from The Great Debate:

The best way to spend the $6.2 billion Congress set aside to fight Ebola

By Bill Frist
December 12, 2014

Ebola treatment facility specifically built for medical workers who become infected is seen in a U.S. Army handout picture in Monrovia

If we have learned anything from the Ebola epidemic, it’s that managing and treating infectious disease globally and at home is a continual commitment -- not just the latest issue in the news cycle. As we search for a vaccine, rapid diagnostic test or wonder drug, the best-known strategy is still containment and access to adequate healthcare resources. The chink in our infectious-disease armor is preparedness and training, not the lack of a blockbuster drug.

from Full Focus:

Frontlines of Ebola

August 21, 2014

Attempts to stop the spread of the worst outbreak of the disease in history.

from The Great Debate:

Liberia’s poverty, skepticism of experts makes treating Ebola harder

By Pamela Scully
August 11, 2014

Medical staff working with Medecins sans Frontieres prepare to bring food to patients kept in an isolation area at the MSF Ebola treatment centre in Kailahun

The media is focused on the horrors of Ebola, a disease with no known cure that is jumping across borders in West Africa, leaving more than 900 dead in its wake. Fears of the disease’s spread even traveled to the United States, where two Ebola patients are being treated at Emory University hospital in Atlanta, Georgia.

from MacroScope:

The Scottish question

By Mike Peacock
August 5, 2014

First Minister of Scotland Alex Salmond smiles as he watches a diving event at the 2014 Commonwealth Games in Edinburgh

Scottish nationalist leader Alex Salmond and former British finance minister Alistair Darling, who is fronting the campaign to remain part of the United Kingdom, go head-to-head in the first and possibly only live television debate of the campaign. It is a bigger moment for Salmond, Scotland’s First Minister, who must garner a shift in the polls which consistently put his “Yes” campaign significantly behind with the referendum only six weeks away.

from The Human Impact:

“FGM is bad, but it’s not child abuse,” says London-born victim

May 16, 2014

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When London-born Jay was a teenager her mother suggested she join a secret women’s society in Sierra Leone. There would be a big party, new dresses and she would be treated like royalty.

from The Human Impact:

The pain is far worse than childbirth – FGM survivor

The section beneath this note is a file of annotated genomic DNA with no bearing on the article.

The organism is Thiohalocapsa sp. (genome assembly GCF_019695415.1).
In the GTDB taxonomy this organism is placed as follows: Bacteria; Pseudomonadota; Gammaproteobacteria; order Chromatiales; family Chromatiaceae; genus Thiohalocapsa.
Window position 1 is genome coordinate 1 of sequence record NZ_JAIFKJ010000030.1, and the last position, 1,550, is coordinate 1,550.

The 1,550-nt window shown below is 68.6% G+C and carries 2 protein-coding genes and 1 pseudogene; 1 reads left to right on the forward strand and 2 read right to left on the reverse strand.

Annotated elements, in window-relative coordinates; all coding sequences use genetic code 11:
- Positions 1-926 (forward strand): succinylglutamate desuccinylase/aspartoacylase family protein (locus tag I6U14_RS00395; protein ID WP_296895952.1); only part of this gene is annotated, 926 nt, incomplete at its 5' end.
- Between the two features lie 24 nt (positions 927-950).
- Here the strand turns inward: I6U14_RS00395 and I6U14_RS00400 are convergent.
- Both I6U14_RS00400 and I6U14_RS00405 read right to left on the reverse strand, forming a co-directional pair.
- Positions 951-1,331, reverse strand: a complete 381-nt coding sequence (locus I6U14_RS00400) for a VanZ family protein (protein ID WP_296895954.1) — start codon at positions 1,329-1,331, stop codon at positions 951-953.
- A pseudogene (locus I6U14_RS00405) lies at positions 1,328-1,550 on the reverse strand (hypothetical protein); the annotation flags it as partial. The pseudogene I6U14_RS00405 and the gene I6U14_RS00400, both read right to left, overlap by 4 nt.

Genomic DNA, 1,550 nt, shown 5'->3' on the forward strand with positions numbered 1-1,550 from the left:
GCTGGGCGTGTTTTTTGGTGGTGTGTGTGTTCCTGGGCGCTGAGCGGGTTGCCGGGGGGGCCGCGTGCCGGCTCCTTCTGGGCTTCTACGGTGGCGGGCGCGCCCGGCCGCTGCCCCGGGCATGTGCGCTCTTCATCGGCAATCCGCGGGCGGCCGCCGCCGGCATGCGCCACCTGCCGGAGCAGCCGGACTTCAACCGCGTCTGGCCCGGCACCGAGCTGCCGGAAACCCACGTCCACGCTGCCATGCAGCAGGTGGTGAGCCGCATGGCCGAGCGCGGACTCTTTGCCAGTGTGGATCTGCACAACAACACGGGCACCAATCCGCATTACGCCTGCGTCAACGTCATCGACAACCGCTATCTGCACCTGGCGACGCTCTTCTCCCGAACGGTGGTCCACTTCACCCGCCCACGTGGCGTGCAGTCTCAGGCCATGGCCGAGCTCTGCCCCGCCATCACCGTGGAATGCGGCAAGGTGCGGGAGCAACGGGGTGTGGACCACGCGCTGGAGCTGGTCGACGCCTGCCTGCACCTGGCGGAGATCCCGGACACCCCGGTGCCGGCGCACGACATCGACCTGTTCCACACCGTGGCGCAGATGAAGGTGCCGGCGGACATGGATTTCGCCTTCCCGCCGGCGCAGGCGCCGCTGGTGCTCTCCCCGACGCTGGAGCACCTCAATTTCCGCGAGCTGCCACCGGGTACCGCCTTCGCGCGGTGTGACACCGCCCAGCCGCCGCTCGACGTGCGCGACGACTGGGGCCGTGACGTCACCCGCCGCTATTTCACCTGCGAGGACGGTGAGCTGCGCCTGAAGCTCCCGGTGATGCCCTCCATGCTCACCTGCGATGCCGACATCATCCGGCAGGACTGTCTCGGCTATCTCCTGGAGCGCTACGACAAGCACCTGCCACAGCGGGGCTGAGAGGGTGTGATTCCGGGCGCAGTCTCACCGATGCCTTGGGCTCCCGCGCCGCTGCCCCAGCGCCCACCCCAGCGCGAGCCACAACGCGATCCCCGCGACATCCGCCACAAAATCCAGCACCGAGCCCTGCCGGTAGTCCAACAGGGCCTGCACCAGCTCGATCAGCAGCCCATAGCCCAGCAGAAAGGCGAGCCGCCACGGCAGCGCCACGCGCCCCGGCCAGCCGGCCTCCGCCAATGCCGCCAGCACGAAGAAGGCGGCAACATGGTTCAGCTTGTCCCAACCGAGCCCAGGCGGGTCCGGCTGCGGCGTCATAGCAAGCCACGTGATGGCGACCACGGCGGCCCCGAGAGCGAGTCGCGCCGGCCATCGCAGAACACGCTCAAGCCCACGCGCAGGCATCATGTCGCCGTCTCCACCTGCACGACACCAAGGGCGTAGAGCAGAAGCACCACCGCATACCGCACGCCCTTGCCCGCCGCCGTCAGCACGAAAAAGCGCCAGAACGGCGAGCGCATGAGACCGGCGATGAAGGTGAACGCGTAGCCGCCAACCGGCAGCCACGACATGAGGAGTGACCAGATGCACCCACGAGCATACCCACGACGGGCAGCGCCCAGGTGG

February 7, 2014

Britain has announced new measures to tackle the hidden crime of female genital mutilation making it compulsory for doctors and nurses to record FGM cases. London community worker Sarian Karim Kamara, who underwent FGM as a child in Sierra Leone, told me how it has affected her life and why midwives are on the frontline in efforts to end the brutal practice.

from Global Investing:

Corruption and business potential sometimes go together

By Reuters Staff
December 7, 2012

By Alice Baghdjian

Uzbekistan, Bangladesh and Vietnam found themselves cheered and chided this week.

from The Human Impact:

Q+A- Sierra Leone cholera outbreak spreading unusually quickly – ChildFund

September 11, 2012

Poor road networks and heavy rains are limiting the ability of aid workers to accelerate the fight against a severe cholera outbreak in Sierra Leone, which has claimed the lives of at least 250 people and infected more than 15,000, according to charity ChildFund International.

from The Human Impact:

UN agencies urge speed in fight against W.Africa cholera

September 6, 2012

More than 1,100 people have died from cholera infection this year in West Africa, and a total of 55,289 cases have been reported in 15 countries -- an increase of 34 percent compared to the same period in 2011, according to a joint statement released by the World Health Organization (WHO) and UNICEF, the U.N. children's agency.

from Why Nations Fail:

The unending warfare in Africa

By Daron Acemoglu and James A. Robinson
March 15, 2012

Sierra Leone is not the only African nation that has been ravaged by civil war. They have been all too common, and any explanation for African poverty that does not come to grips with these all-too-frequent civil wars is bound to be incomplete. Though the number and death tolls of African civil wars have been declining, they are still ongoing in many parts of the subcontinent, including in various parts of the Niger Delta, the Democratic Republic of the Congo, Uganda, Sudan, South Sudan, and of course Somalia.